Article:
Container Caps are a great way to cover salad bowls, mixing bowls, brownie pans, ramekins, jars, and casserole dishes, etc. for storage or travel instead of using plastic wrap (or lamenting that lost or broken lid). They are washable, reusable, and help to reduce plastic waste.
Make any size you need -- from very small (like a 3-5 inch ramekin or jar) to very large (like a 9x13 inch baking dish) -- using two pieces of cloth: 100% cotton quilting fabric for the exterior and 100% water-resistant nylon for the interior. These handy caps are easy to wipe clean or throw in the laundry in your regular cycle.
This project is great for beginner or intermediate sewists who have a good handle on the sewing fundamentals. It uses the two basic stitches (straight and zigzag) and has a few more complex elements to create a fun challenge. So let's get to it and cap those containers!
Make sure that your fabrics are washed and dried before sewing them -- especially the quilting cotton -- to avoid shrinkage after completing the project.
Begin by making a round paper pattern or using a large circular object to trace equal-sized circles on both pieces of fabric with fabric marker or chalk. Next, cut out the two circles following the pattern. I like to pin both pieces of fabric together and cut them at the same time rather than separately. That way they both come out the same.
The size of circle you cut will depend on the size of container cap you wish to make.
Places the two fabrics on top of each other so that the back-sides (wrong sides) are outwards and the front-sides (right sides) are facing each other. Pin fabrics together so that they stay put when you sew them!
Using a straight stitch, sew around the circumference of the pinned fabrics, leaving a 2-3 inch gap at the end. In other words, don't sew the full way around, but sew 95% of the circumference, leaving a small gap at the end. For extra strength, sew a zigzag stitch around the circumference along the very edge of the fabrics to keep them from fraying. Again, leave a 2-3 inch gap, stopping in the same place where you stopped your straight stitch.
Turn the cap right-side out, by pushing all the material through the gap you made. Made sure the edges are fully turned so that the fabrics form a full circle--the cotton pattern on one side and the nylon fabric on the other side.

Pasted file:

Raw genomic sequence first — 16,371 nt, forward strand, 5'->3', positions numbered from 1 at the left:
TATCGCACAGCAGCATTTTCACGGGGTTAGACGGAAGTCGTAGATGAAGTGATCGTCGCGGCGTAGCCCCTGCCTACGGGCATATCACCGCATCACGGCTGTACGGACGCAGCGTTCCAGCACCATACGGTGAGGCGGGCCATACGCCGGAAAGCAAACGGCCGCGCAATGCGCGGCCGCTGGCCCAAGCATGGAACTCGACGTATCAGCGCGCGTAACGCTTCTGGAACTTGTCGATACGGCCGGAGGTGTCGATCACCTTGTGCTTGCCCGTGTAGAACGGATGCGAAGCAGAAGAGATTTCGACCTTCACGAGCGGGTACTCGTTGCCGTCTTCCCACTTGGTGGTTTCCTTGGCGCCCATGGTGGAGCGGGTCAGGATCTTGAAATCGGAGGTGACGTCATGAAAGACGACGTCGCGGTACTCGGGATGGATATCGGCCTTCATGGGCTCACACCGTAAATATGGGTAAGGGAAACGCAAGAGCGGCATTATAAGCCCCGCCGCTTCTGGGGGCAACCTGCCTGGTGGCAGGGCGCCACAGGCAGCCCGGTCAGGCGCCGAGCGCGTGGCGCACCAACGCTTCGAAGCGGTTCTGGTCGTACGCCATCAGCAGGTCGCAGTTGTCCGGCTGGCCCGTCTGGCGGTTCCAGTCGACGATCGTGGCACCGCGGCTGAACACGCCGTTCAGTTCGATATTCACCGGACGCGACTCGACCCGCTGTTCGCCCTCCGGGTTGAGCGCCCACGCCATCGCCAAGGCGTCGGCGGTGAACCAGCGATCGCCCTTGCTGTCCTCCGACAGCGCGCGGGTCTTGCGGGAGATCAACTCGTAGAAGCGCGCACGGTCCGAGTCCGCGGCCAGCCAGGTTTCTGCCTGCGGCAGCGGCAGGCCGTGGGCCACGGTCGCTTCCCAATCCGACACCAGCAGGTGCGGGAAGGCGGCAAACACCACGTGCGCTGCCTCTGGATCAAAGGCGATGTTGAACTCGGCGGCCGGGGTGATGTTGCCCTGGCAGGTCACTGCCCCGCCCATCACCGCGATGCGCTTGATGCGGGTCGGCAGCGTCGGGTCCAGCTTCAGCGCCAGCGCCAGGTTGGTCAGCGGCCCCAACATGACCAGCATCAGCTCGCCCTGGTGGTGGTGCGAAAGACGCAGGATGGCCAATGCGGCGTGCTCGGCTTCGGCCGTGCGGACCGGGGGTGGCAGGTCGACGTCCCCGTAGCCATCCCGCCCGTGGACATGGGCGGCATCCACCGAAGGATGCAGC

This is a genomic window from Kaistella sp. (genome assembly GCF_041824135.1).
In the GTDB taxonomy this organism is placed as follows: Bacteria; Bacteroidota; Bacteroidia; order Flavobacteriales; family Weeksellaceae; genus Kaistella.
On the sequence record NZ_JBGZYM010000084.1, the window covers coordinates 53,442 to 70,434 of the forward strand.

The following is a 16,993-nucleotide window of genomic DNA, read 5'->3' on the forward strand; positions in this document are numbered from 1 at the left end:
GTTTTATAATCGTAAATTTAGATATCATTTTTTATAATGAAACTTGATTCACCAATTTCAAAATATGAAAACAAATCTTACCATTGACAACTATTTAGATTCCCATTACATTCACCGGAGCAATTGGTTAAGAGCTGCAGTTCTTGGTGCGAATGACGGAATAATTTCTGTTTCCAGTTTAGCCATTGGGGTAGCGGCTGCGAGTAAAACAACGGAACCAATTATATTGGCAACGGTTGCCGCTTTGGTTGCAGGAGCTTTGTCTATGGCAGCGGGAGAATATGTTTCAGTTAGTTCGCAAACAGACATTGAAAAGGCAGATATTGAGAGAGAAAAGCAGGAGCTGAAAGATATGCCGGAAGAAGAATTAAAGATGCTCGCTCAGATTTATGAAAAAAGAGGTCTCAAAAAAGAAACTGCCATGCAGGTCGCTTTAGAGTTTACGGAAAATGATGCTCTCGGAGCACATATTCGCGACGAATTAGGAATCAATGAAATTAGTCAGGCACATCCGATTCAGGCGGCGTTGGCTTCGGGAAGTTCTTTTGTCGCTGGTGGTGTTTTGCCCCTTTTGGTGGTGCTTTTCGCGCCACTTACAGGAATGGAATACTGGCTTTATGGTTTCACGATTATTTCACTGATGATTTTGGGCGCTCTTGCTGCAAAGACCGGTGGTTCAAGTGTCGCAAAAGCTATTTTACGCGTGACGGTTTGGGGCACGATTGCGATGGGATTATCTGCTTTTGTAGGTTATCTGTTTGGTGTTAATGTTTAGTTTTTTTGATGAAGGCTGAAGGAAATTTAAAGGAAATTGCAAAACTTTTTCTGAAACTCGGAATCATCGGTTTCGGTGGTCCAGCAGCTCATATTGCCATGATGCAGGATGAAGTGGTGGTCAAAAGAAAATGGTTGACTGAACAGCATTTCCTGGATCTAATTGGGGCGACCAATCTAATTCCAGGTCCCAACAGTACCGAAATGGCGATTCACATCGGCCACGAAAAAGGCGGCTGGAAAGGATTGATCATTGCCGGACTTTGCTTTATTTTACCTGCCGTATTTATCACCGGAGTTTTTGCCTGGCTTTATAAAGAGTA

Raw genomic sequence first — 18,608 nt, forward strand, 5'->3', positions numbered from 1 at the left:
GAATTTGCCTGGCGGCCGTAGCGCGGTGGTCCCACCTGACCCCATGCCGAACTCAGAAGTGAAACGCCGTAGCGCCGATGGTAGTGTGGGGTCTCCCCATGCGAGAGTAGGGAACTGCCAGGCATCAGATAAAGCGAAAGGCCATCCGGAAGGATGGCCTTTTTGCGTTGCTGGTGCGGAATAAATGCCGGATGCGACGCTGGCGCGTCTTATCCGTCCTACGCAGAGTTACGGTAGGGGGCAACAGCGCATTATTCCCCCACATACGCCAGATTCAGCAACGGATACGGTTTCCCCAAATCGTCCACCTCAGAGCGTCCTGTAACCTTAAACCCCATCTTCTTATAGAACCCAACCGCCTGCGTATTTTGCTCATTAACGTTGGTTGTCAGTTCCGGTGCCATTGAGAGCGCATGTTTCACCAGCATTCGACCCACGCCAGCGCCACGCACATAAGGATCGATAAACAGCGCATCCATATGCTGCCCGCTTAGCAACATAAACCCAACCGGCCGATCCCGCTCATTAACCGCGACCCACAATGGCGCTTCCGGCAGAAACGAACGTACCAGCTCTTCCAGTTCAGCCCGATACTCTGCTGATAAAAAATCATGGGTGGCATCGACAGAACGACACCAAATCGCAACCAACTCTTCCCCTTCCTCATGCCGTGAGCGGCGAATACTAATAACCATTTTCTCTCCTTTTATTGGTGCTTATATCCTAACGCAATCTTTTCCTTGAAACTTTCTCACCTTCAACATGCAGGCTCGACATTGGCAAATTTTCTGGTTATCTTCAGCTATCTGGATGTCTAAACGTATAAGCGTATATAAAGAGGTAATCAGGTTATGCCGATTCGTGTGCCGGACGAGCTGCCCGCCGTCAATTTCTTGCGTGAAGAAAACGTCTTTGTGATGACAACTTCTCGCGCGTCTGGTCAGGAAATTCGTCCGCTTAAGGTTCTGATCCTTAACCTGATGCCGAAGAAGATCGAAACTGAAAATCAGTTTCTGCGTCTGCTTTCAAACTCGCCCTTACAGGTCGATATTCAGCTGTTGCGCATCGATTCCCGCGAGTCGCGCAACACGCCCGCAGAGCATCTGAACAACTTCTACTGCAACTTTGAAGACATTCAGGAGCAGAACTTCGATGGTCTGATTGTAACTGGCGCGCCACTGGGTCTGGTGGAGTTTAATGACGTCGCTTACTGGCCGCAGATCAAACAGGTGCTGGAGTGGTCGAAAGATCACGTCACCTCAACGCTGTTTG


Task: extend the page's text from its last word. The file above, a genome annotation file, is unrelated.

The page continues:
*Tip: At this stage, it is helpful to iron the material on low heat, cotton side up. Please note that if the heat is high or if you iron the nylon side up, you will melt the nylon and have to start over. How do I know this? From experience, my friends!
Next, choose a matching thread and sew a straight stitch around the circumference of the circle again. Make sure to leave about an inch (or 3/4 inch) from the edge of the circle as you sew. In order words, don't sew right along the edge of the circle. You need the space to push your elastic band around the circumference of the container cap. Make sure to sew a full circle this time; do not leave a gap!
Now you are ready to thread your elastic band around the circumference of your container cap. Make sure that your elastic is the right length (see tip below) and attach a medium or large safety pin to one end of it. Insert the safety pin with the elastic attached into the two-inch gap that you created a few steps back,
*Tip: The length of elastic you use should equal the diameter of the container cap prior to sewing. For example, a 20 inch elastic for a container cap that's 20 inches in diameter; a 15 inch elastic for a container cap that's 15 inches in diameter; a 10 inch elastic for a container cap that's 10 inches in diameter, etc.
Push the safety pin/elastic around the full circumference of the container cap, exiting the same gap where you entered. Ensure your elastic does not get twisted in the process. The edges should now be bunched, as the elastic is shorter than the circumference, creating a cap.
Sew the elastic ends together; sew forwards and back a few times to create strength so the elastic doesn't come apart after a few uses. Again, make sure to check that the elastic isn't twisted before you sew!
The hardest part is sewing the gap together once the elastic is in and is bunching the fabric! Flatten the area as best you can, pushing the bunched material away from the gap are. Also make sure to rotate the spot where you've sewn the elastic together to a different place in the cap circumference so as not to add an added bunch right at the gap. Using pins or mini quilting clips, hold the elastic in place.
Next turn edges of both fabrics inwards to close the gap. Make sure the edge of the fold is in line with the rest of the circumference edge and pin in place. Sew gap closed with a straight stitch.
When the gap is closed, the project is finished! But I typically continue the straight stitch around the circumference of the whole container cap one final time (pushing the bunched fabric flat as I go) in order that the gap closure is fully integrated so no one can tell where the gap was.
Complete by spreading out the bunched fabric evenly around the elastic so no one area is more bunchy than the rest. AND... you're officially done!
Pop your new cap on top of your favourite container and off you go!